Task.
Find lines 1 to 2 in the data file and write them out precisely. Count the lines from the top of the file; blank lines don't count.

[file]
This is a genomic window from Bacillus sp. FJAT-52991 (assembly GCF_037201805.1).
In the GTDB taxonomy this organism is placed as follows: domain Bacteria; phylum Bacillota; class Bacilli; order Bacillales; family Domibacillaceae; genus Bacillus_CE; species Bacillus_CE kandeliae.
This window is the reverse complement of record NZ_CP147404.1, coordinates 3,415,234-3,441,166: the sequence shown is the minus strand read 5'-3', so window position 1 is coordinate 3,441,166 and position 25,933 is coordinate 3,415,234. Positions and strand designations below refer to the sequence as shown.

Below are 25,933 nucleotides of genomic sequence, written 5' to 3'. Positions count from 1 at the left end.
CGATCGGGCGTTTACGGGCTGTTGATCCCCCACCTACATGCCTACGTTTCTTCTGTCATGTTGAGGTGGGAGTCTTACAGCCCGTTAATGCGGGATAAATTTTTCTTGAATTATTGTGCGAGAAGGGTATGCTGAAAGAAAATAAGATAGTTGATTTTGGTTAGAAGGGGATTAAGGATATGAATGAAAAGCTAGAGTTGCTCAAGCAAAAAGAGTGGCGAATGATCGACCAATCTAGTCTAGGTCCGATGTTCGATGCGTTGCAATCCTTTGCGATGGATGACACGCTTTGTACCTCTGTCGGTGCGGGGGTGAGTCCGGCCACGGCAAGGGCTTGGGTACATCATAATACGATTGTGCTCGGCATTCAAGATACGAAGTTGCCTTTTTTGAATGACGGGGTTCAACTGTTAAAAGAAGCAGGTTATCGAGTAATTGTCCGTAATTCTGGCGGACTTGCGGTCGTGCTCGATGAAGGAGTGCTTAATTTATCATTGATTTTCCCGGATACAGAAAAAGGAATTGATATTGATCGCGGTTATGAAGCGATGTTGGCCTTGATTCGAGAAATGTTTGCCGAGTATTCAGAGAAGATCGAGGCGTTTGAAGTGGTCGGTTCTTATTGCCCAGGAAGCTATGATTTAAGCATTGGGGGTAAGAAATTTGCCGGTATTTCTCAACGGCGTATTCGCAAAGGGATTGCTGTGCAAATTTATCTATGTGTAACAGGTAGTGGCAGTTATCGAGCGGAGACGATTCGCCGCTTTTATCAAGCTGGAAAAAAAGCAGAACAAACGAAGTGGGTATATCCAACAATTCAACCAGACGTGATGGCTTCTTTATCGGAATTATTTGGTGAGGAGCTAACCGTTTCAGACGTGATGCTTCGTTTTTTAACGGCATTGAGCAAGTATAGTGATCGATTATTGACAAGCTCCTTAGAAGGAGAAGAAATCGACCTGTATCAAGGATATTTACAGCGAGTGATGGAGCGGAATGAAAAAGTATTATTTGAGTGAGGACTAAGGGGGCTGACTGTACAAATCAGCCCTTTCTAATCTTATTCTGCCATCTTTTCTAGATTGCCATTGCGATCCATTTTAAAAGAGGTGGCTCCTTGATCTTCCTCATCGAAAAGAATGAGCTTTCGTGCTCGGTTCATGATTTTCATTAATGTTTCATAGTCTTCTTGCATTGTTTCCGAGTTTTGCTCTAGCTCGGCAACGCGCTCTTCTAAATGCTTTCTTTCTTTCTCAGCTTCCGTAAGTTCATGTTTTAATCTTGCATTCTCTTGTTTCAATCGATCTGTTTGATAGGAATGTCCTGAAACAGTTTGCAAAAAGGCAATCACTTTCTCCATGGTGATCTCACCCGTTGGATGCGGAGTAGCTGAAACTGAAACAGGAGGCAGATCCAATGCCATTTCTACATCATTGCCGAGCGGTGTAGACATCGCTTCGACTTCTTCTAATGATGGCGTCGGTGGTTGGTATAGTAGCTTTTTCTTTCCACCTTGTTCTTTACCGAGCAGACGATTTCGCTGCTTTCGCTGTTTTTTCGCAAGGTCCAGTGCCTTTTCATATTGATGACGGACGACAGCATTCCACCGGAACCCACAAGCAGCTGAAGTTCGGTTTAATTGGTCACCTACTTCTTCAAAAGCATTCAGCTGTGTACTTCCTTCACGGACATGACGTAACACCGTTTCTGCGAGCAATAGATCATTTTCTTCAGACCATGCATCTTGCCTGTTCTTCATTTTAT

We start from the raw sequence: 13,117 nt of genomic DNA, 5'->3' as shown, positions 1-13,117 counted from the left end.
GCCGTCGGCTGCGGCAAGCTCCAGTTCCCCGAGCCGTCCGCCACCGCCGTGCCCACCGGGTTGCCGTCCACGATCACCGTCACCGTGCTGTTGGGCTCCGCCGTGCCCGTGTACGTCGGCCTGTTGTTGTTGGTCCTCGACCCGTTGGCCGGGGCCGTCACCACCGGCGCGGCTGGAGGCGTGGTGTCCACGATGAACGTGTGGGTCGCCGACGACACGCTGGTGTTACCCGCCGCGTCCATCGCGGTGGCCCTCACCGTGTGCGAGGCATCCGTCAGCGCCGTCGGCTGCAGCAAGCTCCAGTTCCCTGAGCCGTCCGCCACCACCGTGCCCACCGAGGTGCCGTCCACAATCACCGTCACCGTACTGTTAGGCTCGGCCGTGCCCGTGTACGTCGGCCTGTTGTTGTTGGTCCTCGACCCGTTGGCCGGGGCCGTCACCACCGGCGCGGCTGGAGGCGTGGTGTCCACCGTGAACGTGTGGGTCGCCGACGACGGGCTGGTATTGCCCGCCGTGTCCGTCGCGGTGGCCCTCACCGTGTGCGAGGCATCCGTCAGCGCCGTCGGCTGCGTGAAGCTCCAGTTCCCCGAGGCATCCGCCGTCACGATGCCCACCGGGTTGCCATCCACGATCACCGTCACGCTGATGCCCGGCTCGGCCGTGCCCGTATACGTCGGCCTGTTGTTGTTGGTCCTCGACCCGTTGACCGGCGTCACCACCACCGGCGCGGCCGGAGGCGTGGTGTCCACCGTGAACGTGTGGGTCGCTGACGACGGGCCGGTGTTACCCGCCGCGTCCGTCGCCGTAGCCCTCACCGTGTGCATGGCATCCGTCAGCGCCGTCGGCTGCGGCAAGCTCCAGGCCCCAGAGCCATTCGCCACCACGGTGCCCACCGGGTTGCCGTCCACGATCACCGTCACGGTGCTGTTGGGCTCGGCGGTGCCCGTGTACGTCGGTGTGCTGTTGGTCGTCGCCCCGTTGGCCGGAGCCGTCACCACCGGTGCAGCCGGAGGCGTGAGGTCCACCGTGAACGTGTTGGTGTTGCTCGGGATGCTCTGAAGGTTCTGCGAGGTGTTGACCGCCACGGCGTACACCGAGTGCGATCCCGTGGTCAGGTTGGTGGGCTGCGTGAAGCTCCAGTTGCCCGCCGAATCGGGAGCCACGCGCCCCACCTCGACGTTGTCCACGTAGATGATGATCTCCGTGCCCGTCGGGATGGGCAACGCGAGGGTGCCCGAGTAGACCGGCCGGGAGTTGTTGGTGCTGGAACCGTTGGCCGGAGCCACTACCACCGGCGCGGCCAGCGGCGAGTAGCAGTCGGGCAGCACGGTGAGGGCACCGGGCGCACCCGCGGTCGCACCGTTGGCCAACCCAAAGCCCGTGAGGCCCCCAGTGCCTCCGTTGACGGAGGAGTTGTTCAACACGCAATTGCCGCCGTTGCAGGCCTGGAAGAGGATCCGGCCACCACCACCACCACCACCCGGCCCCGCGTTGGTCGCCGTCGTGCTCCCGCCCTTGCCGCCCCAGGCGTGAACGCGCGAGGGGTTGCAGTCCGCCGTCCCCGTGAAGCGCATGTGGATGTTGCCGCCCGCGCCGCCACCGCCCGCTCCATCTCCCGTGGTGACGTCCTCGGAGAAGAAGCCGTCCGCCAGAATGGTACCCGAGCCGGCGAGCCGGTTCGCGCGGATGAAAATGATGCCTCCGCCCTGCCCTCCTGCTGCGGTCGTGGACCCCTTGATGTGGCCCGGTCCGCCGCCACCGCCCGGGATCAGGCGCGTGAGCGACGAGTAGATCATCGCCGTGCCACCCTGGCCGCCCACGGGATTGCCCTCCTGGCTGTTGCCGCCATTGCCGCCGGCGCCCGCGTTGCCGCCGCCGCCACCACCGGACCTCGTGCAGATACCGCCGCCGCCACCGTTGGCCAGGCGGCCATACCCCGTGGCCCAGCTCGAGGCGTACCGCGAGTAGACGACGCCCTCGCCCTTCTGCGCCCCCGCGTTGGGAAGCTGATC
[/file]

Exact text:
This is a genomic window from Bacillus sp. FJAT-52991 (assembly GCF_037201805.1).
In the GTDB taxonomy this organism is placed as follows: domain Bacteria; phylum Bacillota; class Bacilli; order Bacillales; family Domibacillaceae; genus Bacillus_CE; species Bacillus_CE kandeliae.